I just installed Apple's latest OS X release, 10.8 known as Mountain Lion on my iMac at my office as a first step in deciding whether to adopt it.
I read a lot of reviews and posts about it and it seemed pretty stable and works fine with all but one of my apps so far. (And the installation process warned be about that app but not until after the installation, which was a little strange.)
While I'm anxious to try out some of the cool features like tight integration with iCloud for synching devices (which seems however not to have bypassed the extremely annoying synch issues with iTunes) and dictation (really!?), I'm most excited at the moment that the new release of Safari bundled with Mountain Lion has adopted the Google-devised "omnibar" which allows me to type search terms or URLs into the same field. That may be enough to get me to switch from Chrome to Safari, particularly since Chrome continues to not play well with Google's own apps in some cases as I've mentioned before.
Watch this space over the next few days as I experiment with OSX 10.8.
Apple is making one of the dumbest moves of its foot-shooting history these days. And it's going to cost it not only sales but cred.
The company has decided
to pull 39 computer products out of the highly regarded EPEAT program designed to encourage computer makers to build products that are more recyclable and environmentally sensitive. It does not appear to have a sound strategic reason for this idiotic move. Rather, it appears that the company — in an oversight that the expert micro-managing Steve Jobs would never have missed or, probably, permitted — designed its new laptops badly. Then, rather than face a virtual censure of its product by the EPEAT forces, it decided simply to yank all of its support for the group.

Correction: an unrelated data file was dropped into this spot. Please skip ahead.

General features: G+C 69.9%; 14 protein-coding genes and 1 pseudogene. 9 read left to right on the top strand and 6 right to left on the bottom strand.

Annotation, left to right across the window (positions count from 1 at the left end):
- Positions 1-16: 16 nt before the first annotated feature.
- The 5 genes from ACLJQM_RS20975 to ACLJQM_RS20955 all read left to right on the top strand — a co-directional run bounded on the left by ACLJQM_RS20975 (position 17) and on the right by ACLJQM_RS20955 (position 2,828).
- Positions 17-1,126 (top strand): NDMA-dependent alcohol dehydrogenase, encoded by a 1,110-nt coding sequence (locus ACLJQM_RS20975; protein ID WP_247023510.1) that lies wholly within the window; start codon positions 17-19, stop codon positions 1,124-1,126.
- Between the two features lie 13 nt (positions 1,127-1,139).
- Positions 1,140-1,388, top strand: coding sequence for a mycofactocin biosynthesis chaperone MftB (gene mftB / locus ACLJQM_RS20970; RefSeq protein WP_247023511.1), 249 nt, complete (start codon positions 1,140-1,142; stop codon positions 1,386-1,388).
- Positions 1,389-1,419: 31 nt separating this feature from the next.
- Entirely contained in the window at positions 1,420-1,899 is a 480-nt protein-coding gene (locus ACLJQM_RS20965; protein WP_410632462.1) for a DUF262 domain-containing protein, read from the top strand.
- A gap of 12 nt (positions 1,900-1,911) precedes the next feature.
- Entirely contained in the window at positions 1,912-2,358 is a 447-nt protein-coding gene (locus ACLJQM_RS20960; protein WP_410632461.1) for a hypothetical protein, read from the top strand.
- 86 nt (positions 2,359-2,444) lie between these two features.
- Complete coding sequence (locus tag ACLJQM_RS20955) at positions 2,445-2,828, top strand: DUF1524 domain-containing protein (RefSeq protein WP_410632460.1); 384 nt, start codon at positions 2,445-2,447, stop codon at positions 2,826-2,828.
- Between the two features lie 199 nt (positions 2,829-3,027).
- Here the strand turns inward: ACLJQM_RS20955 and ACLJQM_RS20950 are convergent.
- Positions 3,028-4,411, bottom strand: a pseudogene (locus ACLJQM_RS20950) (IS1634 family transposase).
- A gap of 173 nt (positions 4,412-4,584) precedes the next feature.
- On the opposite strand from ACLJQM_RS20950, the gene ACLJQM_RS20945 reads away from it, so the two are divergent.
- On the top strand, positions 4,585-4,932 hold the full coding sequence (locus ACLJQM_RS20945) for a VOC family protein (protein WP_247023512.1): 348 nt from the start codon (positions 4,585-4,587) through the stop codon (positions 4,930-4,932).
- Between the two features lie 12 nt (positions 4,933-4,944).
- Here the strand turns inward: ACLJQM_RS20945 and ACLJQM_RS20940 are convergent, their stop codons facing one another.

The City of San Francisco reacted swiftly by encouraging all departments to top buying Macs. Companies and governmental agencies all over the country who are committed to following EPEAT guidelines in their purchasing will have to do the same.
Smooth move, Tim Cook. Let's see you handle this hot potato.
Flash appears to be on final life support. New development is stopped. Support for the antiquated technology that was blitzed by the emergence of non-proprietary standards from the W3C will continue for some reasonable time. But those outfits who have steadfastly resisted giving up their addiction to a bloated proprietary technology will now be forced to play catch-up with competitors and developers who have long since seen the writing on the wall.
And that writing was in Steve Jobs' handwriting.
As this piece in TechCrunch clearly points out, it was the late Apple CEO's categorical refusal to let Adobe's platform bring Apple's gorgeous systems to their knees that led ultimately to the decision announced last week by Adobe to pull the plug.